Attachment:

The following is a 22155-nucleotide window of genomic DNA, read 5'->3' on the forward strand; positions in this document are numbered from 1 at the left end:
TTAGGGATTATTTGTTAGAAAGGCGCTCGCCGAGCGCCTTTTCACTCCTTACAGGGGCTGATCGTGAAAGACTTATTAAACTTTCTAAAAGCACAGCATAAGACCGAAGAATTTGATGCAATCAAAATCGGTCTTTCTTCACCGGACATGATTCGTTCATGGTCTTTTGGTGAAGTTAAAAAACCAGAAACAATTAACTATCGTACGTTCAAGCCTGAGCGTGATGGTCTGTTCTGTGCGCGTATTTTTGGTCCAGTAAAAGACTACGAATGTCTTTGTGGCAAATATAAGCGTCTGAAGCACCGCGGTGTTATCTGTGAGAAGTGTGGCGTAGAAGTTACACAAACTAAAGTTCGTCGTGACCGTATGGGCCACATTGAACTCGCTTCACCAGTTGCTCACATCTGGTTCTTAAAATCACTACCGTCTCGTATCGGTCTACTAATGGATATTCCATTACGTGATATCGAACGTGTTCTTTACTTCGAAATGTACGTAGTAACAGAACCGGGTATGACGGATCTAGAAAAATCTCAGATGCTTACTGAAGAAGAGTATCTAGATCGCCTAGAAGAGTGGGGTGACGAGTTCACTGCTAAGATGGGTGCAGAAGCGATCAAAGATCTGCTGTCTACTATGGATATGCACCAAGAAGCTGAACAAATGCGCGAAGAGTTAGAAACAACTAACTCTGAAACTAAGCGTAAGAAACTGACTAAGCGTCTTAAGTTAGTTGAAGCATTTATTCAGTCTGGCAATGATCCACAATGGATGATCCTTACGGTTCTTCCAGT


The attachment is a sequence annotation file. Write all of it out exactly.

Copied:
The following is a 22155-nucleotide window of genomic DNA, read 5'->3' on the forward strand; positions in this document are numbered from 1 at the left end:
TTAGGGATTATTTGTTAGAAAGGCGCTCGCCGAGCGCCTTTTCACTCCTTACAGGGGCTGATCGTGAAAGACTTATTAAACTTTCTAAAAGCACAGCATAAGACCGAAGAATTTGATGCAATCAAAATCGGTCTTTCTTCACCGGACATGATTCGTTCATGGTCTTTTGGTGAAGTTAAAAAACCAGAAACAATTAACTATCGTACGTTCAAGCCTGAGCGTGATGGTCTGTTCTGTGCGCGTATTTTTGGTCCAGTAAAAGACTACGAATGTCTTTGTGGCAAATATAAGCGTCTGAAGCACCGCGGTGTTATCTGTGAGAAGTGTGGCGTAGAAGTTACACAAACTAAAGTTCGTCGTGACCGTATGGGCCACATTGAACTCGCTTCACCAGTTGCTCACATCTGGTTCTTAAAATCACTACCGTCTCGTATCGGTCTACTAATGGATATTCCATTACGTGATATCGAACGTGTTCTTTACTTCGAAATGTACGTAGTAACAGAACCGGGTATGACGGATCTAGAAAAATCTCAGATGCTTACTGAAGAAGAGTATCTAGATCGCCTAGAAGAGTGGGGTGACGAGTTCACTGCTAAGATGGGTGCAGAAGCGATCAAAGATCTGCTGTCTACTATGGATATGCACCAAGAAGCTGAACAAATGCGCGAAGAGTTAGAAACAACTAACTCTGAAACTAAGCGTAAGAAACTGACTAAGCGTCTTAAGTTAGTTGAAGCATTTATTCAGTCTGGCAATGATCCACAATGGATGATCCTTACGGTTCTTCCAGT